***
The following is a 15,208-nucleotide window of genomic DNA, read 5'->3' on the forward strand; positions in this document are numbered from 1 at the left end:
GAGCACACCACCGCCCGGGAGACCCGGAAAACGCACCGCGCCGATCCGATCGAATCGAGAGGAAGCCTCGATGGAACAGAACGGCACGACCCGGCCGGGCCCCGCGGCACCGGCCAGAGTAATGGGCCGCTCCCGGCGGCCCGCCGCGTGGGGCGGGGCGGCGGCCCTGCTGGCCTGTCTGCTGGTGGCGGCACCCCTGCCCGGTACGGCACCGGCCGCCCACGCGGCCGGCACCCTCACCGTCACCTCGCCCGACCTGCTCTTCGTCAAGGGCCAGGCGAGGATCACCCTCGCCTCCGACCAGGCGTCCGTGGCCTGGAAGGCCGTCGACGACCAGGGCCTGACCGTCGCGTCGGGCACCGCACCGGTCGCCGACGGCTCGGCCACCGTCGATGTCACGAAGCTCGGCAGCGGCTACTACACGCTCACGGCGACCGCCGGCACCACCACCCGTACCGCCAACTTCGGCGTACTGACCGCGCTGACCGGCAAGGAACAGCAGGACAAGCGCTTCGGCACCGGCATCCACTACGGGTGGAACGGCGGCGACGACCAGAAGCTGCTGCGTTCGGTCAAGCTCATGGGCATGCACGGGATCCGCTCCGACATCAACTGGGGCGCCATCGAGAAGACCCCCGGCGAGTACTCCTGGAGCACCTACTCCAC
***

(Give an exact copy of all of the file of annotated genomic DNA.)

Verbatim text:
The following is a 15,208-nucleotide window of genomic DNA, read 5'->3' on the forward strand; positions in this document are numbered from 1 at the left end:
GAGCACACCACCGCCCGGGAGACCCGGAAAACGCACCGCGCCGATCCGATCGAATCGAGAGGAAGCCTCGATGGAACAGAACGGCACGACCCGGCCGGGCCCCGCGGCACCGGCCAGAGTAATGGGCCGCTCCCGGCGGCCCGCCGCGTGGGGCGGGGCGGCGGCCCTGCTGGCCTGTCTGCTGGTGGCGGCACCCCTGCCCGGTACGGCACCGGCCGCCCACGCGGCCGGCACCCTCACCGTCACCTCGCCCGACCTGCTCTTCGTCAAGGGCCAGGCGAGGATCACCCTCGCCTCCGACCAGGCGTCCGTGGCCTGGAAGGCCGTCGACGACCAGGGCCTGACCGTCGCGTCGGGCACCGCACCGGTCGCCGACGGCTCGGCCACCGTCGATGTCACGAAGCTCGGCAGCGGCTACTACACGCTCACGGCGACCGCCGGCACCACCACCCGTACCGCCAACTTCGGCGTACTGACCGCGCTGACCGGCAAGGAACAGCAGGACAAGCGCTTCGGCACCGGCATCCACTACGGGTGGAACGGCGGCGACGACCAGAAGCTGCTGCGTTCGGTCAAGCTCATGGGCATGCACGGGATCCGCTCCGACATCAACTGGGGCGCCATCGAGAAGACCCCCGGCGAGTACTCCTGGAGCACCTACTCCAC